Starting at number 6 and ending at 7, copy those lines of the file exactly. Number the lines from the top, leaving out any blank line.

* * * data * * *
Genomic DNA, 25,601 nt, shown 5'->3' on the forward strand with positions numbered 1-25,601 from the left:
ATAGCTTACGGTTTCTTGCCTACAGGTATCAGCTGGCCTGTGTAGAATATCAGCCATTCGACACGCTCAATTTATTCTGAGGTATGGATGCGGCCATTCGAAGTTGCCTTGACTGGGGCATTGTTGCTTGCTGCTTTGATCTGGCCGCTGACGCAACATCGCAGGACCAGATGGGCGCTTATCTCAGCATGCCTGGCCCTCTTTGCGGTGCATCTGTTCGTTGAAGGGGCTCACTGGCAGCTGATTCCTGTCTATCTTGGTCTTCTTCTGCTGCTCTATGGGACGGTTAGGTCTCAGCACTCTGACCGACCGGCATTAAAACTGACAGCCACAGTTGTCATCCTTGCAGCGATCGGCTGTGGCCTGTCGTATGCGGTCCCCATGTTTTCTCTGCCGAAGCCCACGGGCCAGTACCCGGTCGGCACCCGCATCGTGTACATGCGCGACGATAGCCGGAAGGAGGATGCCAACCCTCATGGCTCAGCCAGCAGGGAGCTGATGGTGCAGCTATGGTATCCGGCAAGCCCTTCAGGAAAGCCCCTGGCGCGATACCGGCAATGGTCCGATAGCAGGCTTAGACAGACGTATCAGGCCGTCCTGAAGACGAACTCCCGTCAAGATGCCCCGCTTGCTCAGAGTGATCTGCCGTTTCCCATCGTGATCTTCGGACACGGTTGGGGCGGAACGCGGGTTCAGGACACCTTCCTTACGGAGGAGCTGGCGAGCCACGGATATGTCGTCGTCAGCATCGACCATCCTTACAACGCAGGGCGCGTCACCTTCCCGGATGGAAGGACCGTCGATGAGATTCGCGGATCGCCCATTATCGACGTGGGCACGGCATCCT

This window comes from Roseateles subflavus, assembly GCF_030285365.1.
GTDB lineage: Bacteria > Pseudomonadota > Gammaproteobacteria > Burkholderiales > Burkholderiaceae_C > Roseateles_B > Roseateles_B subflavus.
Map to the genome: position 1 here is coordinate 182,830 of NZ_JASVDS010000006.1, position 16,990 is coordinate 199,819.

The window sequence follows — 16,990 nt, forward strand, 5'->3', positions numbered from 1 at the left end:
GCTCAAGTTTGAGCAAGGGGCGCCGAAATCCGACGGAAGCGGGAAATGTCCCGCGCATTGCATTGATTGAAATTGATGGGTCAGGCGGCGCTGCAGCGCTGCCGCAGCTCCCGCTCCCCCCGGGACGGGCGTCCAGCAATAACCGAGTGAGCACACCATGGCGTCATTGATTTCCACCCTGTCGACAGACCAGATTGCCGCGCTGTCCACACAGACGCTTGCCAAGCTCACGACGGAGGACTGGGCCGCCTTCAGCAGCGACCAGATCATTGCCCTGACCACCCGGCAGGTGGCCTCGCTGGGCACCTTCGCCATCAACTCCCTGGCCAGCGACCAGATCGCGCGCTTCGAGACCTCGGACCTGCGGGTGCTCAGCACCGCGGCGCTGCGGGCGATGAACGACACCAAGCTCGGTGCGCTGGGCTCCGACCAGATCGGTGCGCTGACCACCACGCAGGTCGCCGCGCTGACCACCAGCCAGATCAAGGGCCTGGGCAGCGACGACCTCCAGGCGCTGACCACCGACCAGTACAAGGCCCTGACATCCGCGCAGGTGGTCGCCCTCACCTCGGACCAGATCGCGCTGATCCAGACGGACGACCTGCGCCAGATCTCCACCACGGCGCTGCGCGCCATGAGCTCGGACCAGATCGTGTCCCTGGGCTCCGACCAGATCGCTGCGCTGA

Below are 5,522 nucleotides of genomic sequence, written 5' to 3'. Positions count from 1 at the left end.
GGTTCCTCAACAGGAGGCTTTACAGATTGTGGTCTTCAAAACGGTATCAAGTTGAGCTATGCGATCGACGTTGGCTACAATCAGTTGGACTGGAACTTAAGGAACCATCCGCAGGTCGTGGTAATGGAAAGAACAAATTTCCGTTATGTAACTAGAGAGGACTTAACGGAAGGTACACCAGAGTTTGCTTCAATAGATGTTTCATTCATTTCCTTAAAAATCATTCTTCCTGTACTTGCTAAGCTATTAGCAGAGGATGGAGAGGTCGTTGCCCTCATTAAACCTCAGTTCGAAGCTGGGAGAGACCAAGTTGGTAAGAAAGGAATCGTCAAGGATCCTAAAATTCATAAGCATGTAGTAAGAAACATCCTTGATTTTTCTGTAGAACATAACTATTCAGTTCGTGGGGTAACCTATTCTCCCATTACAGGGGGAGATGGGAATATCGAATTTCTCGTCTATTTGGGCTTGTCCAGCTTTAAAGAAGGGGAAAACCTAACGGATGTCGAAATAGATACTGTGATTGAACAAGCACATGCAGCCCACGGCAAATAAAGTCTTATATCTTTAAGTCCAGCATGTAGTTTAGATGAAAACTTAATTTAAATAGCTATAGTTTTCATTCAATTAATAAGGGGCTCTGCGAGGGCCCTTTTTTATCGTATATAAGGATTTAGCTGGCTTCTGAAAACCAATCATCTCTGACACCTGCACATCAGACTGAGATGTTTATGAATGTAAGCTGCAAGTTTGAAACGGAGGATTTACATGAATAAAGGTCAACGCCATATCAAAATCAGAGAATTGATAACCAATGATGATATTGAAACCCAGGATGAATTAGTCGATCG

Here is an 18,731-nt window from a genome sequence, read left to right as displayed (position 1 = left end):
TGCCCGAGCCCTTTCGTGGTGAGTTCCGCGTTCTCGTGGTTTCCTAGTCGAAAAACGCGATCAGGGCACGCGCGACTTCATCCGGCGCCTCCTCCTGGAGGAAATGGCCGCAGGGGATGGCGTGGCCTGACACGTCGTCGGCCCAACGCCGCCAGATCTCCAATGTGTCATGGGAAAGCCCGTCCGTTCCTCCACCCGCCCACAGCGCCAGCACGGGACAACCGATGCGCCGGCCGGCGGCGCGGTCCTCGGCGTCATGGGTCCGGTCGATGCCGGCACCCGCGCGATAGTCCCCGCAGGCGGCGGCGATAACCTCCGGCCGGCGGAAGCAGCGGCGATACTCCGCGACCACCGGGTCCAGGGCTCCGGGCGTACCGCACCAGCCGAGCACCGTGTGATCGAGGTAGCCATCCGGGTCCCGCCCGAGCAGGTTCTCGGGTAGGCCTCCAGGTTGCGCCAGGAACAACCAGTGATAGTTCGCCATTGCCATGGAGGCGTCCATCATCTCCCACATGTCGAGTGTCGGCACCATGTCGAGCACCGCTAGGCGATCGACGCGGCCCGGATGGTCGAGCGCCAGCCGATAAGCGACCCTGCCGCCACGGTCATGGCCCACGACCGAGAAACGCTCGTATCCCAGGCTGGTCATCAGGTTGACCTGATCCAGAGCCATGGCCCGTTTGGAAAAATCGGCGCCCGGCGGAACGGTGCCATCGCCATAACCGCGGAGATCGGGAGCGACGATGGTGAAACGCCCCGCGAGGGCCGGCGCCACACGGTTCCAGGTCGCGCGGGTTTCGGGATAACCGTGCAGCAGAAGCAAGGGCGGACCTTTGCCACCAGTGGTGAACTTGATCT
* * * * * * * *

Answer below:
The window sequence follows — 16,990 nt, forward strand, 5'->3', positions numbered from 1 at the left end:
GCTCAAGTTTGAGCAAGGGGCGCCGAAATCCGACGGAAGCGGGAAATGTCCCGCGCATTGCATTGATTGAAATTGATGGGTCAGGCGGCGCTGCAGCGCTGCCGCAGCTCCCGCTCCCCCCGGGACGGGCGTCCAGCAATAACCGAGTGAGCACACCATGGCGTCATTGATTTCCACCCTGTCGACAGACCAGATTGCCGCGCTGTCCACACAGACGCTTGCCAAGCTCACGACGGAGGACTGGGCCGCCTTCAGCAGCGACCAGATCATTGCCCTGACCACCCGGCAGGTGGCCTCGCTGGGCACCTTCGCCATCAACTCCCTGGCCAGCGACCAGATCGCGCGCTTCGAGACCTCGGACCTGCGGGTGCTCAGCACCGCGGCGCTGCGGGCGATGAACGACACCAAGCTCGGTGCGCTGGGCTCCGACCAGATCGGTGCGCTGACCACCACGCAGGTCGCCGCGCTGACCACCAGCCAGATCAAGGGCCTGGGCAGCGACGACCTCCAGGCGCTGACCACCGACCAGTACAAGGCCCTGACATCCGCGCAGGTGGTCGCCCTCACCTCGGACCAGATCGCGCTGATCCAGACGGACGACCTGCGCCAGATCTCCACCACGGCGCTGCGCGCCATGAGCTCGGACCAGATCGTGTCCCTGGGCTCCGACCAGATCGCTGCGCTGA